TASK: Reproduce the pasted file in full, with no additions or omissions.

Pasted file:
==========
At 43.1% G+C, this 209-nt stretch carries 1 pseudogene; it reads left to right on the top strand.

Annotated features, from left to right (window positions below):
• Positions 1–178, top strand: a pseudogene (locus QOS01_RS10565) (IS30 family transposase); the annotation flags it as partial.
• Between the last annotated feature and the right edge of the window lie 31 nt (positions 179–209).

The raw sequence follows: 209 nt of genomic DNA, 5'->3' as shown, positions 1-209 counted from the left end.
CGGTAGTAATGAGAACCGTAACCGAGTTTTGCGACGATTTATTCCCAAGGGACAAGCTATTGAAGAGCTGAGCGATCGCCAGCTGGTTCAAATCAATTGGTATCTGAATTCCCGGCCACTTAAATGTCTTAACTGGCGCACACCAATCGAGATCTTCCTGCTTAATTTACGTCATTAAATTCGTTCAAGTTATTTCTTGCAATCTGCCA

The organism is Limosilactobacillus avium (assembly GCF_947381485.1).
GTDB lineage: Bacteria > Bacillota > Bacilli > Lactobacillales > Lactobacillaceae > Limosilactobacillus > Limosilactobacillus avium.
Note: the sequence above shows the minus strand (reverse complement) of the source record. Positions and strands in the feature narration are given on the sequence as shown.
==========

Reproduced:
At 43.1% G+C, this 209-nt stretch carries 1 pseudogene; it reads left to right on the top strand.

Annotated features, from left to right (window positions below):
• Positions 1–178, top strand: a pseudogene (locus QOS01_RS10565) (IS30 family transposase); the annotation flags it as partial.
• Between the last annotated feature and the right edge of the window lie 31 nt (positions 179–209).

The raw sequence follows: 209 nt of genomic DNA, 5'->3' as shown, positions 1-209 counted from the left end.
CGGTAGTAATGAGAACCGTAACCGAGTTTTGCGACGATTTATTCCCAAGGGACAAGCTATTGAAGAGCTGAGCGATCGCCAGCTGGTTCAAATCAATTGGTATCTGAATTCCCGGCCACTTAAATGTCTTAACTGGCGCACACCAATCGAGATCTTCCTGCTTAATTTACGTCATTAAATTCGTTCAAGTTATTTCTTGCAATCTGCCA

The organism is Limosilactobacillus avium (assembly GCF_947381485.1).
GTDB lineage: Bacteria > Bacillota > Bacilli > Lactobacillales > Lactobacillaceae > Limosilactobacillus > Limosilactobacillus avium.
Note: the sequence above shows the minus strand (reverse complement) of the source record. Positions and strands in the feature narration are given on the sequence as shown.